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To Pub or Not to Pub


 

We currently have a thread kicking arse on Strive called “To Pub or Not to Pub.”
 
That is the question. 
 
I wanted to share some of the fantastic insights with you because I believe it’s a crucial conversation we need to have if we are going to be someone that doesn’t drink alcohol. 
 
The question raised is this - should we spend time in the pub if we want to be someone that doesn’t drink alcohol, we’ve not had a drink for 17 days, and we have been in a state of alcohol/non-alcohol flux for close to a decade?
 
Never under-estimate our environment. 
 
Read the works of Charles Duhigg in the Power of Habit, James Clear in Atomic Habits, Maia Szalavitz in Unbroken Brain and Brian Wansink in Mindless Eating, and you will learn how instrumental our environment is in addiction. I would go as far as to say it’s heroin’s equivalent of the hypodermic needle. 
 
Strive, Ambassador Julian, nailed it for me, in this response.
 
“I like to think of pubs as equivalents to the opium dens of old. They are drug dens. Even though I don’t take opium, if I knew I wasn’t going to be triggered, I could go to an opium den to hang out, and to meet people, but it certainly wouldn’t be my social venue of choice. It’s a drug den. As soon as my friend lies down, and takes the opium, there’s not a lot of point me staying. My friend will be gone with the drug. As mild as his intoxication is, he will still not be him fully. If he only wanted to meet me in the opium den, I would have to question him about the direction of our friendship.”
 
If you want to be someone that doesn’t drink alcohol and are frequently triggered, and find it challenging to make the transition, then steer clear of places that serve alcohol. I know this is challenging because so many places serve alcohol these days, but a pub does one thing, and that’s to sell you a drug - the drug that you are addicted to. 
 
Striver Phil says.
 
“Whatever your views are on the whole pub/no pub debate, I see them as excellent opportunities to reprogram our brains. The more we can go in them, not drink booze and still have a good experience with our friends/family, this will give us extra armour outside.”
 
I like Phil’s viewpoint here, and I agree that for some of us, being in this most challenging environment can help build up our armour, and increase our hope that we can do this. However, I want to add a caveat, that for people struggling to become someone that doesn’t drink alcohol, then the resistance will be strong. Strive, Ambassador, Doug, reminds us in the same thread that it’s easier to drink than not, and resistance thrives on this. As addicts, we will do anything to get our fix, and this means sticking with the path of least resistance, and staying in the pub achieves this purpose.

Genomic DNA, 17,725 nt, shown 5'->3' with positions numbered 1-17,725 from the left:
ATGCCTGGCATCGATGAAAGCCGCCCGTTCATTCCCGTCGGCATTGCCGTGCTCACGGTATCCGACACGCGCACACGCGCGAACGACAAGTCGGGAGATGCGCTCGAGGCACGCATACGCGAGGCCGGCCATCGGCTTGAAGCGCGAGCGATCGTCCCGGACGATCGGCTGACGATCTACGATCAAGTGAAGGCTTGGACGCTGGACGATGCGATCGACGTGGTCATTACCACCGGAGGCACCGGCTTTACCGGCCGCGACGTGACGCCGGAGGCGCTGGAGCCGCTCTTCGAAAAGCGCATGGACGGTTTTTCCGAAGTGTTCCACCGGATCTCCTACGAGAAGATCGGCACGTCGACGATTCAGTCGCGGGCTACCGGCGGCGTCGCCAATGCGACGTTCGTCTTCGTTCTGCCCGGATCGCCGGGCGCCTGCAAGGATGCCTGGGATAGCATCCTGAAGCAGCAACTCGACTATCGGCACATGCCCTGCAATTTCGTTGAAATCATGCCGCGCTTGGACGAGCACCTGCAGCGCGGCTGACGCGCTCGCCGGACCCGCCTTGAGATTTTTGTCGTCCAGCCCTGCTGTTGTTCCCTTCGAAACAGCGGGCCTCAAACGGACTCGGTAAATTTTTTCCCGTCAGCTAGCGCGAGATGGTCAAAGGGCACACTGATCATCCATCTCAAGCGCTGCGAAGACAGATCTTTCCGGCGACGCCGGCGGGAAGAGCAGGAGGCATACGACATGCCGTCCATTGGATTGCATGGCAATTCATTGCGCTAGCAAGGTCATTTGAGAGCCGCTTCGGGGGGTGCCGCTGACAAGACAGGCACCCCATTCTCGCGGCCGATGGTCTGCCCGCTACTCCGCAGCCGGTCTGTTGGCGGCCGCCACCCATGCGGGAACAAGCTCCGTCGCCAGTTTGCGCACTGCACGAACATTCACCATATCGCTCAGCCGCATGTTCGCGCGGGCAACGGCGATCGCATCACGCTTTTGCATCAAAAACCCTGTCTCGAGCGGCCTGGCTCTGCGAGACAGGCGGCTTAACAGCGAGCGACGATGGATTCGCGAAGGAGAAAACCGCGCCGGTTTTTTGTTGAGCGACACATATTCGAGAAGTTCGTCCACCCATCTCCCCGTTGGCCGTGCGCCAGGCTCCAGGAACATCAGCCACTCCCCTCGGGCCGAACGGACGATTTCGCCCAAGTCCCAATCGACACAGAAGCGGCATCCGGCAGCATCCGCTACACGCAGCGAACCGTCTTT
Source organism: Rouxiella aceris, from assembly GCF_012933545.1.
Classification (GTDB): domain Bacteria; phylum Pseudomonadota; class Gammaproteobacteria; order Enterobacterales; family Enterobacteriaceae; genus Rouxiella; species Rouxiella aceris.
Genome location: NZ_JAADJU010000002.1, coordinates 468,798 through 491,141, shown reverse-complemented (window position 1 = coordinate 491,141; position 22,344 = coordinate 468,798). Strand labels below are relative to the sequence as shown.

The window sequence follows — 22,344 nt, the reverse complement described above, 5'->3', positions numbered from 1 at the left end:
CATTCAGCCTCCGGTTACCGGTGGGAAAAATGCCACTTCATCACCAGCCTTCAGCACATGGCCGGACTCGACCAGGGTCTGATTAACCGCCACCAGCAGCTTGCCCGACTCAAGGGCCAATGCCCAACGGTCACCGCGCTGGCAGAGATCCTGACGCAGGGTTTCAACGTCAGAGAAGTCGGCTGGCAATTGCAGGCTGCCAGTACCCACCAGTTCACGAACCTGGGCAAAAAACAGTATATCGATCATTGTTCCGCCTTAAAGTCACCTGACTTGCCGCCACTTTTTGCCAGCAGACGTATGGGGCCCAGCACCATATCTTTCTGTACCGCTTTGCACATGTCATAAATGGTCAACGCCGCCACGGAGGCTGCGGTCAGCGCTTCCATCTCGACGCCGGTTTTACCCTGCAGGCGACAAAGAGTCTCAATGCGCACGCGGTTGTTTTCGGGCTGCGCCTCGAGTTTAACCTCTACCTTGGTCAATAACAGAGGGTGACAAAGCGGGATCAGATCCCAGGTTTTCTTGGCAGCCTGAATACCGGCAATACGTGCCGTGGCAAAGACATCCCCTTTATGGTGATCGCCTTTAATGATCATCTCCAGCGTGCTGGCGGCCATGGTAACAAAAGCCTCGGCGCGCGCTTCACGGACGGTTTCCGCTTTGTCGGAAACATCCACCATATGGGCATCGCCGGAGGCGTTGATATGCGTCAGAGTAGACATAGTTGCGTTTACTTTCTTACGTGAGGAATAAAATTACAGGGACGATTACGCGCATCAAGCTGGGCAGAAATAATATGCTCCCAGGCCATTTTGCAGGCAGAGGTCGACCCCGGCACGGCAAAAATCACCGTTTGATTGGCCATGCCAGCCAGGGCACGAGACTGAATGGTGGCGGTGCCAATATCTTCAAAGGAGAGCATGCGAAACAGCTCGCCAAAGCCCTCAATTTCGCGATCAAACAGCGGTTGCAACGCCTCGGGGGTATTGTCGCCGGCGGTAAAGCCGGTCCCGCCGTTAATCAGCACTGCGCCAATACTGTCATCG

Are We Missing The Point?
 
Are we?
 
There is no experience that you can have in a pub that you can’t replicate elsewhere. When you apply rational, logical thinking, this truth is blindingly apparent.
 
So why go to the pub?
 
It’s going to be different for everyone, but I want to opine that for most of us, it’s to connect (notwithstanding the #1 reason, and that’s to get our fix). 
 
Add a sprinkling of rational thinking, and it’s crystal that we don’t need to meet our friends in a pub. People don’t exist solely in pubs. Even landlords leave every once in a while, although the dogs may stay.
 
Therefore, part of the equation has to be replacing the pub (the environment) with a new environment where you can meet your friends (the connection). 
 
Now comes the challenging part, and the one that will present a significant hurdle, for most.
 
For us to move our friends to the new environment, we need to do some explaining, and that terrifies us. Explaining our addiction, and why we can’t go to the pub has so many layers of complexity. But if you explain how much you cherish your connections, and suggest that you continue your relationship, but in a different environment - ask yourself this question - what friend is not going to have empathy with that situation and will then work with you to find a solution?
 
And if they don’t?
 
You’ve found out that they go to the pub to drink, not to spend time with you. 

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DISCLAIMER: PLEASE READ THIS CAREFULLY: This is not medical advice, and if you believe you require such advice, please seek immediate help from a medical professional. I am not a doctor or a medical practitioner. If you want to quit drinking and are worried about doing so, then in all cases you should first contact your doctor and seek advice and assistance. These are the tools that worked for me, and I share them with you as a learning tool. If you have sought or seek medical advice and or attention and any of these tools are in conflict with that advice or assistance, please do not use these tools. I take no responsibility for the continued use of these tools in contravention of any medical advice or assistance you have sought.